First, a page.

Another very important factor to be considered when discussing the accuracy of these deciphered messages is the extensive use of cover names noted in this traffic. Once an individual was considered for recruitment as an agent by the Soviets, sufficient background data on him was sent to headquarters in Moscow. Thereafter, he was given a cover name and his true name was not mentioned again. This makes positive identifications most difficult since we seldom receive the initial message which states that agent "so and so" (true name) will henceforth be known as "_______" (cover name). Also, cover names were changed rather frequently and teh cover name "Henry" might apply to two different individuals, depending upon the date it was used. Cover names were used for places and organizations as well as for person, as witnessed by the fact that New York City was "Tyre" and the FBI was "Hata." All of the above factors make difficult a correct reading of the messages and point up the tentative nature of many identifications. For example, among the first messages we received in 1948 was one concerning an individual with the cover name "Antenna." The message was dated 5/5/44 and it set forth information indicating that "Antenna" was 25 years of age, a "fellow countryman" (member of CP, USA), lived in "Tyre" (New York), took a course at Cooper Union in 1940, worked in Signal Corps at Ft. Monmouth, and had a wife named Ethel. We made a tentative identification of "Antenna" as Joseph Weichbrod since the background of Weichbrod corresponded with the information known about "Antenna." Weichbrod was about the right age, had Communist background, lived in NYC, attended Cooper Union in 1939, worked at the Signal Corps, Ft. Monmouth, and his wife's name was Ethel. He was a good suspect for "Antenna" until sometime later when we definitely established through investigation that "Antenna" was Julius Rosenberg.

Cover names were used not only to designate Soviet agents but other people mentioned in the messages were given cover names. For example, "Kapitan" (Captain) was former President F.D. Roosevelt. A survey of the traffic as a whole suggests that a cover name like "Kapitan" serves a different purpose than cover names assigned to agents operating for the Soviets in an intelligence capacity. The latter type of cover names are presumably designed to protect the person of the agent directly. The "Kapitan" type of cover name merely obscures the sense and thereby affords indirect protection to the agent and at the same time is calculated to baffle foreign intelligence organizations as just what intelligence is being transmitted.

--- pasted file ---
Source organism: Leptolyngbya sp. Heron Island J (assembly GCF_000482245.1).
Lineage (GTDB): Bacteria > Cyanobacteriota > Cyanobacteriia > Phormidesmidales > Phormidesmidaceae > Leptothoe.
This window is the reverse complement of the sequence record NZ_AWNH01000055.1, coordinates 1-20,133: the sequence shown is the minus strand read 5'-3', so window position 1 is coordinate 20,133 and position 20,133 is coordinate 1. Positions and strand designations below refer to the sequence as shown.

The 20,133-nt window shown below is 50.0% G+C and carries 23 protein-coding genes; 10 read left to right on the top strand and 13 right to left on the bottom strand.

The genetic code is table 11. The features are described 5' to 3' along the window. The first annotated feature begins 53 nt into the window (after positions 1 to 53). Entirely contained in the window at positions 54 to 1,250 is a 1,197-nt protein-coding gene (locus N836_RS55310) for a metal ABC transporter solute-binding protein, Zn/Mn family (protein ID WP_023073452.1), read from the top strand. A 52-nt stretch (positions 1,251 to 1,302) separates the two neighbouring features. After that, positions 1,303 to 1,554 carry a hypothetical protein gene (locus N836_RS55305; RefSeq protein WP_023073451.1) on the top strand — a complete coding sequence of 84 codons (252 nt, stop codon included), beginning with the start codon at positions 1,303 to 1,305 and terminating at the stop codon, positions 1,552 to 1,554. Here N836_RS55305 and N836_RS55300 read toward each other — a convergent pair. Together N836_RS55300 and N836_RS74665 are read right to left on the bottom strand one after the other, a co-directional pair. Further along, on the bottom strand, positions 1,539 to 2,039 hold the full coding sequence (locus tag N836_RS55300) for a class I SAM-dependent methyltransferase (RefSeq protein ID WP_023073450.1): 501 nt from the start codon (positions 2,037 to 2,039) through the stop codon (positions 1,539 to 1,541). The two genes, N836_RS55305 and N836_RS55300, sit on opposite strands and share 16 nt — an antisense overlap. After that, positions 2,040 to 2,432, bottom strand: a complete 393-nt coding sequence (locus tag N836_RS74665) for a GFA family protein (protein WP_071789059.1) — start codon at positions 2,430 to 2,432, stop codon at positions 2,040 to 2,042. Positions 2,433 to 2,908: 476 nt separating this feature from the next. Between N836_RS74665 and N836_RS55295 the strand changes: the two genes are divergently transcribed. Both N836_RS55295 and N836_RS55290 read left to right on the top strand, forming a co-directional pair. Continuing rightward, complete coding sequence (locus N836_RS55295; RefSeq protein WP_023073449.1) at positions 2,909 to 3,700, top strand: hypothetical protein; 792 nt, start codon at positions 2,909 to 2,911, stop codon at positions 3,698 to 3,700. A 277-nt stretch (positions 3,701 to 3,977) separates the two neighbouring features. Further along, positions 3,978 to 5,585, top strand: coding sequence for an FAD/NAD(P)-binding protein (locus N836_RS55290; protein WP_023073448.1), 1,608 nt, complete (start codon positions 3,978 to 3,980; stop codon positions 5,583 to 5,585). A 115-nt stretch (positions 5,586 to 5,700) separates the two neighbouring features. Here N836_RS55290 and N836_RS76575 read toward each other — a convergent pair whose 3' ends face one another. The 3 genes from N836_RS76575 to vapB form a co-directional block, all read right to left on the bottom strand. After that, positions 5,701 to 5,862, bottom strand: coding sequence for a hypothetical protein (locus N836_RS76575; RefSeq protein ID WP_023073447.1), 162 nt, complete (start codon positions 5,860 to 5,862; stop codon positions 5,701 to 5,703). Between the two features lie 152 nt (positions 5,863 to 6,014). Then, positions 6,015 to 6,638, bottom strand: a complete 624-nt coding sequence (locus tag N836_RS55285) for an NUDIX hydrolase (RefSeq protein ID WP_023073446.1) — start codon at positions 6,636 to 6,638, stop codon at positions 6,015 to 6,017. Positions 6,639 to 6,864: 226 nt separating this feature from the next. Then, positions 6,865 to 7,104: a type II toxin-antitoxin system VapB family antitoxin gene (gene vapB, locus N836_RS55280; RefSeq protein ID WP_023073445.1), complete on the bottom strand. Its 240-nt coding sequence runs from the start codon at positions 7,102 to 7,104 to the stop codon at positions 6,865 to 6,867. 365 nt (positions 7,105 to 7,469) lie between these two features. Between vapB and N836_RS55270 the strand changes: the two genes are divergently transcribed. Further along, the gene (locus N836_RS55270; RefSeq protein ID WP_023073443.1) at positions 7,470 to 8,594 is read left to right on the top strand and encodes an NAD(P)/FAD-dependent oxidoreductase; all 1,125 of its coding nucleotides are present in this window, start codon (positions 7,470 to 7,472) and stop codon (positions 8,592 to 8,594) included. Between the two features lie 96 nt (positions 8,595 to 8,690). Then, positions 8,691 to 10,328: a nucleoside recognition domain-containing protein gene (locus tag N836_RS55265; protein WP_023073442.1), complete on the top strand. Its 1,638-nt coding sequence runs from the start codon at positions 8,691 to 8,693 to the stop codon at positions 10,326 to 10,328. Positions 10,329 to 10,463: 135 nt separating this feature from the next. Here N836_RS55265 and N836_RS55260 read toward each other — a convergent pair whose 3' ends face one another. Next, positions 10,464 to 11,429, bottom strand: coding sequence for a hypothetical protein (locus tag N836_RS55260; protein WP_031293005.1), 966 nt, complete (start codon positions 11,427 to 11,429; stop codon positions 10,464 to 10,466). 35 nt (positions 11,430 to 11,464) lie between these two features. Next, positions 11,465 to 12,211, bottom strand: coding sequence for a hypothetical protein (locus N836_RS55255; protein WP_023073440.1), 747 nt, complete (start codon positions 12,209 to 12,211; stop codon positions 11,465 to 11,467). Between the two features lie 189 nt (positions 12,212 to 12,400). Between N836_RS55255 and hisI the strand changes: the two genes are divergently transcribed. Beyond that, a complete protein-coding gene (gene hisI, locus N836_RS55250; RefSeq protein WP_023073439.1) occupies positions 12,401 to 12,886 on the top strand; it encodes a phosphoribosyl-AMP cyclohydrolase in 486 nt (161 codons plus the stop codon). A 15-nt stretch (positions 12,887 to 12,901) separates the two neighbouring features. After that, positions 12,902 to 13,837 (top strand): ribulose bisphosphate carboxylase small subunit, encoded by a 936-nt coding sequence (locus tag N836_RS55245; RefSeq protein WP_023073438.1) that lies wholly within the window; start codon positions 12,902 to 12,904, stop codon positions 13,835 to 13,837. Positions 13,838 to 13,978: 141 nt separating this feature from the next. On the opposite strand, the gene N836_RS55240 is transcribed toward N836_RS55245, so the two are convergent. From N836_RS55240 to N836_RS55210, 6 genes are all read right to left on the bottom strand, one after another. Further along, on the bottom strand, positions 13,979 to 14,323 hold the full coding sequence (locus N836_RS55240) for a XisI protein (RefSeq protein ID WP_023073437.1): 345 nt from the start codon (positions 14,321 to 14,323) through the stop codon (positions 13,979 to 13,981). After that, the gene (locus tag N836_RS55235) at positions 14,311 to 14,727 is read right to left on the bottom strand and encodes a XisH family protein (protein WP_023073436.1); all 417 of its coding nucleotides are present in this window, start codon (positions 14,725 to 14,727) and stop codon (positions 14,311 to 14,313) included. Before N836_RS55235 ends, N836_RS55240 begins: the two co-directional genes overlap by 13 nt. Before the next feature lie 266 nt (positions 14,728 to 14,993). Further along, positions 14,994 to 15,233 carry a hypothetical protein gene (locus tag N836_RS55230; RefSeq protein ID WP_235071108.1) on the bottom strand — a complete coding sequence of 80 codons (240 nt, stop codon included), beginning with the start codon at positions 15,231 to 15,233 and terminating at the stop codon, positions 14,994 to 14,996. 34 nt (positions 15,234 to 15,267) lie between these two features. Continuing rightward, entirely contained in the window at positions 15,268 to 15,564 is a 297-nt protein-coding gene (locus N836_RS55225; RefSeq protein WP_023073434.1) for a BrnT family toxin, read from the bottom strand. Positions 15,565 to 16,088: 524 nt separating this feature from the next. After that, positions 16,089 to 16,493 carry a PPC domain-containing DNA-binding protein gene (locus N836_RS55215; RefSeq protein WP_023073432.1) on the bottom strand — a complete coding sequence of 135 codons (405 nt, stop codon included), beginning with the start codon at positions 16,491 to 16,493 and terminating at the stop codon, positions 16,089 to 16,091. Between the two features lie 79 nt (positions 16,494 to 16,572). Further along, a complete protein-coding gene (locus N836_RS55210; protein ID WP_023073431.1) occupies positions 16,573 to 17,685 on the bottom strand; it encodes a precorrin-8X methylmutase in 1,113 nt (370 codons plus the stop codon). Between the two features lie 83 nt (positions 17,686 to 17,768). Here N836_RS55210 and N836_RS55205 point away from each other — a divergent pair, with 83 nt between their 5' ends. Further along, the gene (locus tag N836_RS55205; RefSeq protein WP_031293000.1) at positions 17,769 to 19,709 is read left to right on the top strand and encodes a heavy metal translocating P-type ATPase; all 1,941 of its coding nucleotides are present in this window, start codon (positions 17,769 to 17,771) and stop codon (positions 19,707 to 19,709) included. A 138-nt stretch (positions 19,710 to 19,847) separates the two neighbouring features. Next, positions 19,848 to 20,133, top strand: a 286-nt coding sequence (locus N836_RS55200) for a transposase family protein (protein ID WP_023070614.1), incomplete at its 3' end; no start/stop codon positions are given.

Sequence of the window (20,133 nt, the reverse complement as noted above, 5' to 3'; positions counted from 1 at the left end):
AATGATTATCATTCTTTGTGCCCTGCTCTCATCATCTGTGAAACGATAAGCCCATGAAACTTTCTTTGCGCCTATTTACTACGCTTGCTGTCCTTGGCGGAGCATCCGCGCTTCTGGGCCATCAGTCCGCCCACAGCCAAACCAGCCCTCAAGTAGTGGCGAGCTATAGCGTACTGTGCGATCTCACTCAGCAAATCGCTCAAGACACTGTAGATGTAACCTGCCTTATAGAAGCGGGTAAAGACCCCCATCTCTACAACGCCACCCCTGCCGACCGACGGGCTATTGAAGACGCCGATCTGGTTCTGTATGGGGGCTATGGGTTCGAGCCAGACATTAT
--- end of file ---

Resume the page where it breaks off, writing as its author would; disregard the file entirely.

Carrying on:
It is conceivable that if we could use   information in court the Government might successfully prosecute Judith Coplon and a number of subjects in the Silvermaster and Perlo groups. It is also evident that a public disclosure of   information would corroborate Elizabeth Bentley.

Judith Coplon was not mentioned by name in the messages but the identifying information set forth in the   traffic, dated July 1944 and Jan. 1945, concerning the individual designated by the cover name "Sima" made it certain that "Sima" was Judith Coplon. Our subsequent investigation added additional evidence when it was determined that Coplon was still operating as a Soviet espionage agent in 1949 when she was observed in contact with her Soviet superior, Valentin Gubitchev.

The   information tends to fall into certain divisions corresponding to a considerable extent to the divisions apparent in the Silvermaster-Perlo cases. From the data set forth in the messages and from our knowledge of the Silvermaster and Perlo groups, as furnished by Elizabeth Bentley, it appears that Silvermaster is identical with the individual in   designated by the cover name "Robert." It also appears that "Donald" is William Ludwig Ulman; that Bentley herself is "Good Girl" and "Myrna"; whereas Helen Silvermaster appears to be "Dora"; Abraham George Silverman fits "Aileron" and Jake Golos appears identical with "Zouk." Others in the Silvermaster group have been tentatively identified with individuals designated by cover names in the   material.

The Perlo group fits into the   information when we examine the following message of 5/13/44: